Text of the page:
The decision by the NFL earlier this year to reinstate the post-touchdown celebration should have lead to a big increase in the amount fun talking points to focus on for fans.
What prop had been used this week, how over-elaborate and pre-rehearsed can they get before we realise that actually the ban might not have been the worst thing in the world?
— The Checkdown (@thecheckdown) November 17, 2017
Matters off-field have been drawing more attention than the return of whimsical celebrations, so it's over to college football to provide us with our "wtf" moment of the year: The Miami Turnover Chain.
Alabama's championship belt has been moved to second place in the unnecessary taunting category as the Miami Hurricanes, famous for producing players such as Andre Johnson, Warren Sapp and Frank Gore, have raised the bar.
The 10-karat gold chain measures 36-inches long, weighs 2.5-kilos and is studded with orange and green sapphires. Its purpose is simple; if you're the member of the defence that forces a turnover from the opposition, you get to wear the flashy piece of kit.
Vince Wilfork, former Hurricane and New England Patriots star was apparently involved in the chain's creation, as he happened to be in the store when the team called to get it made up. He suggested that it should be a Cuban link chain, to add to the overall aesthetic.
The idea behind it is fairly simple - incentivise the team to turn the ball over, and doing so in a way that encourages them to have the most fun possible. In particular, given that college athletes are not supposed to be paid, the love of the game and the joyous nature of the whole thing can get a little bit lost in the wall to wall television coverage and stadiums full of screaming fans.
It has become a phenomenon, in particular on social media, where bemusement has turned to fascination. That in turn has fed in to traditional media, with one member of Miami's defence recently getting the title "turnover chain recipient" on a graphic with his name on ESPN.
Gotta love how the Turnover Chain now has a broadcast graphic: pic.twitter.com/E21eqXYBgJ
— Pick Six Previews (@PickSixPreviews) November 12, 2017
It is the brainchild of defensive coordinator Manny Diaz, who admitted to Sports Illustrated that he was not sure whether the gimmick was going to work when he brought it in.
"It sort of puts blood in the water, and maybe it’s planting a seed in the other team’s minds," Diaz stated, and given that his team's defence looks to be on a bit of a roll, he might be right.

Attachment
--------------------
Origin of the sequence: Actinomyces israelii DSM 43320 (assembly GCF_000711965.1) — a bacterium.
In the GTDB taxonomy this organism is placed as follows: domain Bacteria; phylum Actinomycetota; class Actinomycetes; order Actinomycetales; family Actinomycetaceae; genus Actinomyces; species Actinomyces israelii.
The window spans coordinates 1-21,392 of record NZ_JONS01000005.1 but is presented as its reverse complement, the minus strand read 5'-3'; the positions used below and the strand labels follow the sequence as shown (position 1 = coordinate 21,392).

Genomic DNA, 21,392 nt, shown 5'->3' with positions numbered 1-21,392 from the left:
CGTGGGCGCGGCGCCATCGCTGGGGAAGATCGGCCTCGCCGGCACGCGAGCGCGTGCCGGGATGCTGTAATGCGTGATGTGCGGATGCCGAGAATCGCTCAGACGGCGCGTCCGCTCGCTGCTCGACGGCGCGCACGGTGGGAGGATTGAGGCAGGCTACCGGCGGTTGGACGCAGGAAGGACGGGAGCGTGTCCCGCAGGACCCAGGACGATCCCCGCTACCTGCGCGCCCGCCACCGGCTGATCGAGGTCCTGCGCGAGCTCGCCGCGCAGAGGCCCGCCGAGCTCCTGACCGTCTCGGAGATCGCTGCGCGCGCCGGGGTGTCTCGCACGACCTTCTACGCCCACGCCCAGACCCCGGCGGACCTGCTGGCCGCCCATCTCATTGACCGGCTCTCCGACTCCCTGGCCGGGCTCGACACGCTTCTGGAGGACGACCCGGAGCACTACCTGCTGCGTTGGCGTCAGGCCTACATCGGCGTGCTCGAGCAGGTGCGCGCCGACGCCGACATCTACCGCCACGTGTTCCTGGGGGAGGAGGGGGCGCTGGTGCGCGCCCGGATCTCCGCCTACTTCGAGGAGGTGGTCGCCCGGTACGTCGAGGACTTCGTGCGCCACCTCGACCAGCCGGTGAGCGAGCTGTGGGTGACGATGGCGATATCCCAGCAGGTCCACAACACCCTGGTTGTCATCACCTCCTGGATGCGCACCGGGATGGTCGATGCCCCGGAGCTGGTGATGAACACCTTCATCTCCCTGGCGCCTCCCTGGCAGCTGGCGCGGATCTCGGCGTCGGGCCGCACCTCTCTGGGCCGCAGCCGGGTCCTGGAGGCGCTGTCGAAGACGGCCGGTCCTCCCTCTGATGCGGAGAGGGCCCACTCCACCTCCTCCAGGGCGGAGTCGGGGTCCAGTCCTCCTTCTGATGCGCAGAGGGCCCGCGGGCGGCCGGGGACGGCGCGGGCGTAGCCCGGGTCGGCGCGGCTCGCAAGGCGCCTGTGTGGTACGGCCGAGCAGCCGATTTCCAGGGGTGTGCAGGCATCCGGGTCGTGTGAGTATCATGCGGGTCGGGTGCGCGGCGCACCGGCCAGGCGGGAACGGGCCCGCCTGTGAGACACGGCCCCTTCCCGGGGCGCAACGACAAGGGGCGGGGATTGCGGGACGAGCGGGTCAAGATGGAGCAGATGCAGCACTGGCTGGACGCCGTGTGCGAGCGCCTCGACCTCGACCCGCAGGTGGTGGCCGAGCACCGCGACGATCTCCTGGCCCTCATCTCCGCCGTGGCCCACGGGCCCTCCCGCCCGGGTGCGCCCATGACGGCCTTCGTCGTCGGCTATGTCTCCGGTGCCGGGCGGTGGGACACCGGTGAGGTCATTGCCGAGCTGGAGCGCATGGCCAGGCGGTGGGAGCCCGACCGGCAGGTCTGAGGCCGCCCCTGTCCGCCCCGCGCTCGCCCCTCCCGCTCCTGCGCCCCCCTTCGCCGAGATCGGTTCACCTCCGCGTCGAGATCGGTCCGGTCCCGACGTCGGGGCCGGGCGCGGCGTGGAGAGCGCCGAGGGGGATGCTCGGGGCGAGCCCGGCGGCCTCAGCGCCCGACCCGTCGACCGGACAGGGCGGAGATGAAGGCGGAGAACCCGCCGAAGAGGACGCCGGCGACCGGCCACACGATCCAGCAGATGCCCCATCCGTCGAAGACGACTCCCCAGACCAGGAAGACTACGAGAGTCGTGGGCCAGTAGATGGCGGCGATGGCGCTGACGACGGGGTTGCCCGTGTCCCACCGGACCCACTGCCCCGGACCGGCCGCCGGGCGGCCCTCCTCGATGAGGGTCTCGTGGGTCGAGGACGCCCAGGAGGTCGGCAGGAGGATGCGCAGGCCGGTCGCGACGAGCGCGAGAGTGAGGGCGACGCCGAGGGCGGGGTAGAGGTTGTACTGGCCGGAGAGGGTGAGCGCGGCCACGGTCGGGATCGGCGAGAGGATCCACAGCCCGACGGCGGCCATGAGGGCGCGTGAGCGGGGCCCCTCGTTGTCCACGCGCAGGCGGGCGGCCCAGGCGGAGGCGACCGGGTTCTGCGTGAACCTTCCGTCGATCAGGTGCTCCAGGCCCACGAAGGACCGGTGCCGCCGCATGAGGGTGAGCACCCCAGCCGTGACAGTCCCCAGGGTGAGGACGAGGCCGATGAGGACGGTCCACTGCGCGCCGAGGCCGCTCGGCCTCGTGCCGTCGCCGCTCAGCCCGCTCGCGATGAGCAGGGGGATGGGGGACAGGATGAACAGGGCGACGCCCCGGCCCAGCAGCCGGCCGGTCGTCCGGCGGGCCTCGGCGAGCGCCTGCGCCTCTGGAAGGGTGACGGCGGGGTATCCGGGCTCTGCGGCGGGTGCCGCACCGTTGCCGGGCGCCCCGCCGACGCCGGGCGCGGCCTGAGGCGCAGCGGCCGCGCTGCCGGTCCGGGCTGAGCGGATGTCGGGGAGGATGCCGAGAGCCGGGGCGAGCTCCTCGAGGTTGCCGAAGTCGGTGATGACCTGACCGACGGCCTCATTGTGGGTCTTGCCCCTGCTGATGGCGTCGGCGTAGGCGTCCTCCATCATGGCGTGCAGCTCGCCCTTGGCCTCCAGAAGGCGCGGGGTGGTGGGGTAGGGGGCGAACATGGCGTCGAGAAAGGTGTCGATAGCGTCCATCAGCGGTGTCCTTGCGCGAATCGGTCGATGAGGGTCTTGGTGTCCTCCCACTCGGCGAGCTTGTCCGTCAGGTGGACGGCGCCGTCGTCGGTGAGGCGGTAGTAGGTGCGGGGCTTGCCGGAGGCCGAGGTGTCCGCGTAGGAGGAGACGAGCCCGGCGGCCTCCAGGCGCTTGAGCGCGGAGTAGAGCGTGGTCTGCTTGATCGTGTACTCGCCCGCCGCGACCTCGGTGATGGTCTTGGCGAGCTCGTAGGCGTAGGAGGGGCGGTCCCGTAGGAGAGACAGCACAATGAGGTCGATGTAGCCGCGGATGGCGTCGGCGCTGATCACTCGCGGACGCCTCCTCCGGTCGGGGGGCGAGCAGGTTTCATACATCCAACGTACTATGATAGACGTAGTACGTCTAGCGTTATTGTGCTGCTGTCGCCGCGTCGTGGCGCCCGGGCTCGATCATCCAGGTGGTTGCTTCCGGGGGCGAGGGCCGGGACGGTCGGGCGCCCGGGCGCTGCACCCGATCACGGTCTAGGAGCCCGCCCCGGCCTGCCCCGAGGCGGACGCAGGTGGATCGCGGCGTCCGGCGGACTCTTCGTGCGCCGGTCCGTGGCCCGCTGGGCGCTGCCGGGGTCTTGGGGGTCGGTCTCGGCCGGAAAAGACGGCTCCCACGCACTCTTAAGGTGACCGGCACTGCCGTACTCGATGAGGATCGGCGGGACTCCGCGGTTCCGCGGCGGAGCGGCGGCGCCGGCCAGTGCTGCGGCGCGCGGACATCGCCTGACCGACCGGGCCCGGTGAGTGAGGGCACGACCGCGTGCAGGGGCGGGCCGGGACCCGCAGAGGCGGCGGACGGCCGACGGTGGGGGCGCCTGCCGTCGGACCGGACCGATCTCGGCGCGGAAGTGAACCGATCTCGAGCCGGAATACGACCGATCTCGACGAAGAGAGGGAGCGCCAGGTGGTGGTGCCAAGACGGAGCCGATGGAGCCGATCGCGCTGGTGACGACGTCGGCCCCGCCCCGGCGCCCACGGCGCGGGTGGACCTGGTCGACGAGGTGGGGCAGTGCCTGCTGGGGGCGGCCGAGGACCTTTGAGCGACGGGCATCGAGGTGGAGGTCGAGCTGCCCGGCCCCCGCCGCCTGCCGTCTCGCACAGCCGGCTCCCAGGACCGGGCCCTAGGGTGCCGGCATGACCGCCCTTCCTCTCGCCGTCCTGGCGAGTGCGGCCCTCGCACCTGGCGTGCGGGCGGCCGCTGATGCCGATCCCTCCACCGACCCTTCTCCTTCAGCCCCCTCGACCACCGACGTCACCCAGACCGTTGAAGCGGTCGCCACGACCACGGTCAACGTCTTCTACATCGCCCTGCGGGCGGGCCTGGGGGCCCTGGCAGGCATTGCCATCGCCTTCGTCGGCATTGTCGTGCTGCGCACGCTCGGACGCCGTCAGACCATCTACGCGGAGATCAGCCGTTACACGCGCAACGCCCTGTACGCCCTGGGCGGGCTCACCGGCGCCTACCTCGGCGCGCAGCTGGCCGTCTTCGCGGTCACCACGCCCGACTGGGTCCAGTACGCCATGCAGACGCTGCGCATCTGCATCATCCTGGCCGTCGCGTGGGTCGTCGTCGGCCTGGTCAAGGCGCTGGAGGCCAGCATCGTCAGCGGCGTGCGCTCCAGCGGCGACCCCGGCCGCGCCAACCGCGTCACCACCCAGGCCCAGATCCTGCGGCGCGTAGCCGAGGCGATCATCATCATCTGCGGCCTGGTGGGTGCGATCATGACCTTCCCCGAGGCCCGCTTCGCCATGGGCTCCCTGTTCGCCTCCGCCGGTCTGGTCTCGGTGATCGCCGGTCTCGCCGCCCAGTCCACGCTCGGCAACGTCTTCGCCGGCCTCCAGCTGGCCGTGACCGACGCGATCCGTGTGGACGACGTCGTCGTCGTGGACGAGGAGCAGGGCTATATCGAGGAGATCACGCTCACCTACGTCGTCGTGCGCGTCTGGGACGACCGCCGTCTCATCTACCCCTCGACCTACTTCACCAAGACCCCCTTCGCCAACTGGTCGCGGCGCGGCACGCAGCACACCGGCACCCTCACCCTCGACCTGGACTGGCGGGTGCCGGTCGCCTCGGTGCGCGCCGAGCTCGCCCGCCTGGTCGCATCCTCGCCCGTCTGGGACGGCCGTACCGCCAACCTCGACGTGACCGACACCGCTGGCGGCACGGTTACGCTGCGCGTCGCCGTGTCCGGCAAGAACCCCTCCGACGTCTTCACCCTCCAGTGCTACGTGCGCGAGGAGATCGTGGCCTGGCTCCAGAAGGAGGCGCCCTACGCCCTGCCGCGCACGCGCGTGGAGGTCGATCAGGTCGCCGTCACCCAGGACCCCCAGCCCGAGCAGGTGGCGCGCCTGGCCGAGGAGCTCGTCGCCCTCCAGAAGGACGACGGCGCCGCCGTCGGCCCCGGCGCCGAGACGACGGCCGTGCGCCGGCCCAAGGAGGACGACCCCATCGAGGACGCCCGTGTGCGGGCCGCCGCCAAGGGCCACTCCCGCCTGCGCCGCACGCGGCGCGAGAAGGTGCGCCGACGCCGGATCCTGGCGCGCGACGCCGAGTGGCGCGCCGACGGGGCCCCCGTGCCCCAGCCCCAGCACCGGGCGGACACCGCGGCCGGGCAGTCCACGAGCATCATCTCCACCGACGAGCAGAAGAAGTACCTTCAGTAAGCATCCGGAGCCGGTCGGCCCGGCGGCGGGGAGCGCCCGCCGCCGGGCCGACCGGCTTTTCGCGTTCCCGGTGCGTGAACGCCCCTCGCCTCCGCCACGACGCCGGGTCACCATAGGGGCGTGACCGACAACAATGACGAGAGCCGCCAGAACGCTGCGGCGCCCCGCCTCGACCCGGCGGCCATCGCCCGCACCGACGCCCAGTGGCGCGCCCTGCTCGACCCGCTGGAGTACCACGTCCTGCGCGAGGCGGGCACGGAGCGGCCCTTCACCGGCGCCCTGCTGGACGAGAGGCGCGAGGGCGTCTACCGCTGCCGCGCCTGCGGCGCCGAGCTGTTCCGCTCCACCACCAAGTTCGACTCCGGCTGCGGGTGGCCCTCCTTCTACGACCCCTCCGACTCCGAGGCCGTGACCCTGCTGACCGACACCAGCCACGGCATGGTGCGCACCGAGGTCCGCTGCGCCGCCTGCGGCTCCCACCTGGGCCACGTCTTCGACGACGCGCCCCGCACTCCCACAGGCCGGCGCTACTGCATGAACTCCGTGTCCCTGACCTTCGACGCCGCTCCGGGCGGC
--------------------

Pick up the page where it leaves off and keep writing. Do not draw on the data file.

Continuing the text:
.@CanesFootball has forced at least 4 turnovers in 4 straight games, the longest streak by an FBS team since Rutgers did so in five straight in 2011.
Virginia-Miami: Sat. Noon ET, ABC.
— ESPN Stats & Info (@ESPNStatsInfo) November 17, 2017
The turnover chain has already become the target of ire for opponents, as Notre Dame defensive coordinator Mike Elko's foul-mouthed rant ahead of their game against Miami proved.
Interesting pep talk for Notre Dame players on the field before Miami game. ***Very very NSFW language*** pic.twitter.com/LIgc00xvAq
— Will Manso (@WillManso) November 11, 2017
Miami won the game 41-8, forcing four turnovers.
While the chain might be a flashy motivational tool, other colleges take a more rustic approach to it. Kennesaw State University, based in Georgia, have opted to go for a plank of wood with a smiley face drawn on it which serves broadly the same purpose.
— SB Nation (@SBNation) November 17, 2017
The chain does seem to have started off as something of a fun idea, but it has morphed into a tool of sporting psychology, for both Diaz's players and their opponents.
Speaking to the Sun Sentinel, he explained that it has had an added effect that seems to lead his team to getting bunches of turnovers in short succession.
"All week, it’s probably such a major point of emphasis for them to not the turn the ball over, they talk about how they’re not going to turn it over against us, and then all of a sudden, when a turnover occurs, they’re suffering a letdown as much as much as we’re benefiting from a boost by getting our first turnover of the game.
"It just feels like when a team turns the ball over the first time in a game, it gets better for us and worse for them from there."
Getting any psychological edge in a game can prove to be a huge difference, and given the form of the Hurricanes' defence so far this year, the over-the-top piece of jewellery looks to have caused a chain reaction for Diaz's side.